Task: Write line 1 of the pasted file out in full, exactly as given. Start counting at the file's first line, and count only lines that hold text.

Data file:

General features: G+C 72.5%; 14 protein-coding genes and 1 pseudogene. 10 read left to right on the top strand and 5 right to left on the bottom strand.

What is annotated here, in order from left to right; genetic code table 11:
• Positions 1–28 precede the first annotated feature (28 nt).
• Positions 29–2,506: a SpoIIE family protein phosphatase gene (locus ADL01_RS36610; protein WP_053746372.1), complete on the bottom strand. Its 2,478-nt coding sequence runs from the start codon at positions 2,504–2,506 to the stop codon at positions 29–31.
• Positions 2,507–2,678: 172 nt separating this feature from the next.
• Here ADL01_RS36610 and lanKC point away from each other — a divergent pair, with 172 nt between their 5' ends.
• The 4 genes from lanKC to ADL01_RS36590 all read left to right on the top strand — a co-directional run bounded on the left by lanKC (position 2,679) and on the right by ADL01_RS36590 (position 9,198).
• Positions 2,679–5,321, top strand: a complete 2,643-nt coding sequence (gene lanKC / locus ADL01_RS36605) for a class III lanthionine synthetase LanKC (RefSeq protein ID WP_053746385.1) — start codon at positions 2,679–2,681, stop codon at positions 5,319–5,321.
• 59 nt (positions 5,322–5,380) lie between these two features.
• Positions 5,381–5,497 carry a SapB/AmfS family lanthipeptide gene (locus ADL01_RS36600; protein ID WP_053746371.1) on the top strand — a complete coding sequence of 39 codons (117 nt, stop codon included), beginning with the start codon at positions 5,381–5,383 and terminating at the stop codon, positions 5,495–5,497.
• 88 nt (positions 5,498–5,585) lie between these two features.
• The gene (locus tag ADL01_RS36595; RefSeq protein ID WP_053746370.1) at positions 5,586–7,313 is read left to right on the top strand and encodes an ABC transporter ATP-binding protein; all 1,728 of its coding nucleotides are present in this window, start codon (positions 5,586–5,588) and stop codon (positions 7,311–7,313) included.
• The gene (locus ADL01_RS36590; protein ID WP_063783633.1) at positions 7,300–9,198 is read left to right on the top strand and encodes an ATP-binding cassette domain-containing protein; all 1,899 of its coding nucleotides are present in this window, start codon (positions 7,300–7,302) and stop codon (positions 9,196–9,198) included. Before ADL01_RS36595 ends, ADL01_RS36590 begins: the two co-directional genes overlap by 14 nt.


General features: G+C 72.5%; 14 protein-coding genes and 1 pseudogene. 10 read left to right on the top strand and 5 right to left on the bottom strand.